By Robert Guttersohn
The Poland Board of Education, along with Superintendent Robert Zorn, unanimously agreed at a work session Monday to rescind the 4.9-mill emergency levy in August’s special election.
Formal action will be taken by the board when it meets Monday at Union Elementary, 30 Riverside Drive.
Poland voters earlier this month voted down the five-year emergency levy that would have generated $1.85 million a year. It would have cost the owner of a $100,000 home about $150 a year.
Fifty-seven percent voted against the tax increase.
The board previously had voted in April to add the emergency levy to a special August ballot if it failed in the May primary.
The change of heart caused school board member Robert Shovlin to question the rest of the members. He had been the lone vote against the 4.9-mill increase, instead favoring the 3.9-mill levy voters saw last November.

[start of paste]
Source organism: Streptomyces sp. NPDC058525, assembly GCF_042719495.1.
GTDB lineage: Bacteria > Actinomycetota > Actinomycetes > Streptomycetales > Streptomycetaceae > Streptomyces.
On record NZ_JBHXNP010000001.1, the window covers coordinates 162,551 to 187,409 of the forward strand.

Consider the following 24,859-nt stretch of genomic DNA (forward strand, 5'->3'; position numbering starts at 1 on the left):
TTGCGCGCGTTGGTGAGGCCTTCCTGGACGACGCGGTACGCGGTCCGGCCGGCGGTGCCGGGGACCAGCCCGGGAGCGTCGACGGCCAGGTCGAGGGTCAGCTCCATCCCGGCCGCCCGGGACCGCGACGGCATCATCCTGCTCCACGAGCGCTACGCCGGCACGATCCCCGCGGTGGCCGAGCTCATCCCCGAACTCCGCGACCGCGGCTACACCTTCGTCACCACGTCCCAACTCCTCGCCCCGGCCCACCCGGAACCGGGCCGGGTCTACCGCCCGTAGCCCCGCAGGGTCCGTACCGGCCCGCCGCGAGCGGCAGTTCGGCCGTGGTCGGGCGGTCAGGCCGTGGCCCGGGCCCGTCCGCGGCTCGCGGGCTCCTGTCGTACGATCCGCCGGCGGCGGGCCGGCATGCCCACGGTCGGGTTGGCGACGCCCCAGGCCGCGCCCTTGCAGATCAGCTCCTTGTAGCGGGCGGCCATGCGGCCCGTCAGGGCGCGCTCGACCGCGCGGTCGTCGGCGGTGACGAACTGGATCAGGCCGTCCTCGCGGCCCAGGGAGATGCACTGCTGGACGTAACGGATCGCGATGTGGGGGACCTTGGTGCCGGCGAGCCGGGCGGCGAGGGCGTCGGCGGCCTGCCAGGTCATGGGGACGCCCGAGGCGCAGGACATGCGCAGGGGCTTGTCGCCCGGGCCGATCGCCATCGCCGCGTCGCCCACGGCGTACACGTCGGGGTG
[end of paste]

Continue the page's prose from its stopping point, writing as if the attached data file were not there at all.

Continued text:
“First you raised the amount and now you want to pull it off?” Shovlin said, expressing frustration. “What changed?”
The board also discussed putting the levy up to vote again in March 2012.
Board members spent the majority of the meeting discussing future cuts to both academics and extracurricular programs.
Some of the programs that could be cut are clubs and offseason conditioning for the football and basketball teams. For the May 23 meeting, the board requested that both the athletic director, Brian Banfield, and the band director, Nick Olesko, present alternative ways to fund travel costs.
The band, for example, has a travel allotment of $6,000 per year, according to district Treasurer Donald Stanovcak.
The school board claimed the cuts will give the community the schools for which they voted.
“We have to produce a school system with the money we have,” board member David Bennett said.
Elinor Zedaker, school board president, expressed frustration toward the employees who voted against the levy.
“It’s like smacking your mother in the face,” Zedaker said.